Last Updated 27 Dec 2022

A Review of the Movie Gran Torino Directed by Clint Eastwood

Category Gran Torino
Words 513 (2 pages)
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He knows that as he performs on set, his audience is also remembering his previous role as a character in the film Avenging Angels and the Man with No Name. In Gran Torino, Kowalski is a widower that holds on the prejudices ignoring the changes taking place in the Michigan neighborhood (Carvalho 2012). He is tough-minded, old-fashioned, and does not seem to be in a mutual understanding with his children nor the neighbors. In fact, the only thing he adores at first is his prized possession, the Gran Torino, from which the name of the movie is derived.

The strength of the cast involves the influence of the Hmong Minnesotans that have moved into the neighborhood, whereby almost all of them were new at acting. This does a lot in bringing out the clear difference between Walt's hardstand point and the easy-going neighbors (Yuen 2008). Then there is a bookish neighbor kid that tries to make a name by stealing Walt's Gran Torino. This incident is expected to end up in quite an unlikely good relationship between the kid and Walt afterwards.

One would assume that a racist, insulting individual like Walt would respond in that manner to someone who tries to steal his vehicle, which is quite valuable to him. However, to everyone's surprise, he does the opposite. Walt did things in the Korean War just as any soldier would and thus experienced stress related to war environments. During that time, he did not care for new alliances but focused on killing people just as he had been deployed to do. In fact, Schenk comments that all of the Asian communities are the same, so one would expect Walt to show the same character.

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In this way, he finds another culture that is unknown and just as rare as it gets, he helps fight for independence when he is at war. Probably, it is the war experience or the fact that he fought beside them and experienced war on their behalf, but Walt comes to know more about the community, which helps him to reflect on his issues of his past misdeeds while learning more about them. For one, Eastwood has always dealt with contemporary issues of race, gender, and religion in the most honest way he could, and which could portray itself as controversial when seen from a political perspective (Burk 2010).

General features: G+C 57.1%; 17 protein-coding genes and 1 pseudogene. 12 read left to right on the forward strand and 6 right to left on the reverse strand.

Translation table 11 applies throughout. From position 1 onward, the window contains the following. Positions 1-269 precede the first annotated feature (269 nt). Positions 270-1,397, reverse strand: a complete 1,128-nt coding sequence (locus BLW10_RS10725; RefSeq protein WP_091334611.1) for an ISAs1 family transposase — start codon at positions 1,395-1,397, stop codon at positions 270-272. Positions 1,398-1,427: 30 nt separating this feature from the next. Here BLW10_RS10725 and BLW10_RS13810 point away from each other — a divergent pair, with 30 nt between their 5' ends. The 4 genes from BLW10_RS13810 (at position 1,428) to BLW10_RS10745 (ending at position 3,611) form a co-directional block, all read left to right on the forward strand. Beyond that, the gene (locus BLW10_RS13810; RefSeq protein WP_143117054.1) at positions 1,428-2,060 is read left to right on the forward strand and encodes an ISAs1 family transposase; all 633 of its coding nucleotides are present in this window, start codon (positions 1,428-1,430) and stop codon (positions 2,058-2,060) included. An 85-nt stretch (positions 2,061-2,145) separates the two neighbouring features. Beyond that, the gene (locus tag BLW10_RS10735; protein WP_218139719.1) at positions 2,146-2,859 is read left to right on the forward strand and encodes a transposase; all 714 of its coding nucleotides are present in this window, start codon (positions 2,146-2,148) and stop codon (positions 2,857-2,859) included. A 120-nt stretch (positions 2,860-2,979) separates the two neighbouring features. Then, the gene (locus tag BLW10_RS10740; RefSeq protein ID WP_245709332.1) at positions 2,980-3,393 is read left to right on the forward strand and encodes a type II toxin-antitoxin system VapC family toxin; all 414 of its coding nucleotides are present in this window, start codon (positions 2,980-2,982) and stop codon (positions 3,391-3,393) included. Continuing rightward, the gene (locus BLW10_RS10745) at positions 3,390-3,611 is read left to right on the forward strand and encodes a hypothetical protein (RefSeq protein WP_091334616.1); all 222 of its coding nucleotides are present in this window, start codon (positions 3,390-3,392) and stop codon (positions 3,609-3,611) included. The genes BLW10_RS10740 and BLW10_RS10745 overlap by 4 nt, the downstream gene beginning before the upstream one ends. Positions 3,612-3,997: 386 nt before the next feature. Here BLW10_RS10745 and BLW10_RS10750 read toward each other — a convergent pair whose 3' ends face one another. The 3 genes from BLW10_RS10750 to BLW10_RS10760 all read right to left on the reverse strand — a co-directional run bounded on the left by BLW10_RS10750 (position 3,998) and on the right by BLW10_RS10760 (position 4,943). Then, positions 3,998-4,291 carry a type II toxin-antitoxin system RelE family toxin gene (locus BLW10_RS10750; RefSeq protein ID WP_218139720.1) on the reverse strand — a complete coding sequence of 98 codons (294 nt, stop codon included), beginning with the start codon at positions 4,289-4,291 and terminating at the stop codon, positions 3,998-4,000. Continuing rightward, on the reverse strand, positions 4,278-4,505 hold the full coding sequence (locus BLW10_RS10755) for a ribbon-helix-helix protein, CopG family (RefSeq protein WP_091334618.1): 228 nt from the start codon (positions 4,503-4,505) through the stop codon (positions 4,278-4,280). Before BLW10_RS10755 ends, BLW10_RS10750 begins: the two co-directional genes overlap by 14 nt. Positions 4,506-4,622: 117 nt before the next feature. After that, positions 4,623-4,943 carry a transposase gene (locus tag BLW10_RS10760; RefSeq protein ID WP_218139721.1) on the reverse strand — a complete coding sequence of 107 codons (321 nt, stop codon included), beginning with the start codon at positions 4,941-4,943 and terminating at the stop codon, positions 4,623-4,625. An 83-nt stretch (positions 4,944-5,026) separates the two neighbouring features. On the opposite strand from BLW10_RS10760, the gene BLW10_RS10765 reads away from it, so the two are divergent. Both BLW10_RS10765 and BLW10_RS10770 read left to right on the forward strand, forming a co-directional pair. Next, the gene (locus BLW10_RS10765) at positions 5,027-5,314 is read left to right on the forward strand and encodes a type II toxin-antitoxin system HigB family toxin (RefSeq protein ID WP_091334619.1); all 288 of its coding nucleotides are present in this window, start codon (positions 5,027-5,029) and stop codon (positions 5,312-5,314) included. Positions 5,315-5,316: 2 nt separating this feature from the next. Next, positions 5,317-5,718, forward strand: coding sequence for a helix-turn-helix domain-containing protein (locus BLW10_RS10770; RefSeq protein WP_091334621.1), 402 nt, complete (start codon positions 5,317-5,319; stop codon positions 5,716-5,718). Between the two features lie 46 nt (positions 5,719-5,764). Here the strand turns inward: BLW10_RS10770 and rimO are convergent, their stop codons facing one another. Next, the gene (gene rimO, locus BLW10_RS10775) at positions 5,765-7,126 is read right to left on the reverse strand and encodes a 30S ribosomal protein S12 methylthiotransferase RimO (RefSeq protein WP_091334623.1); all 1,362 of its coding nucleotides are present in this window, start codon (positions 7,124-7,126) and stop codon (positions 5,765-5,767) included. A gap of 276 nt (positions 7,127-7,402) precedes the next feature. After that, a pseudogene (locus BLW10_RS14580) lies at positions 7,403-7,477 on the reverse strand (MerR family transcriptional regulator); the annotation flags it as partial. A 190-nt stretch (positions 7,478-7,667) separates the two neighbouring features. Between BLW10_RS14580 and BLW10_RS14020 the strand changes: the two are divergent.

For every kind of behavior, there is a reason behind it. Thus, in this film Walt proves to us this common saying. His racial insults may come out more than the tobacco that he spits, though, with time it becomes obvious that insults based on racial grounds are more of coming from the male's need to stay in control than from actual difference of race (Yuen, 2008). One would also argue that he did hate other races, but he is getting soft and allowing emotions to take the better part of his judgment. Interestingly, the most real racists express distaste on one race; however, Walt expresses an equal dislike for all the different races around him until a Hmong thief makes a difference.

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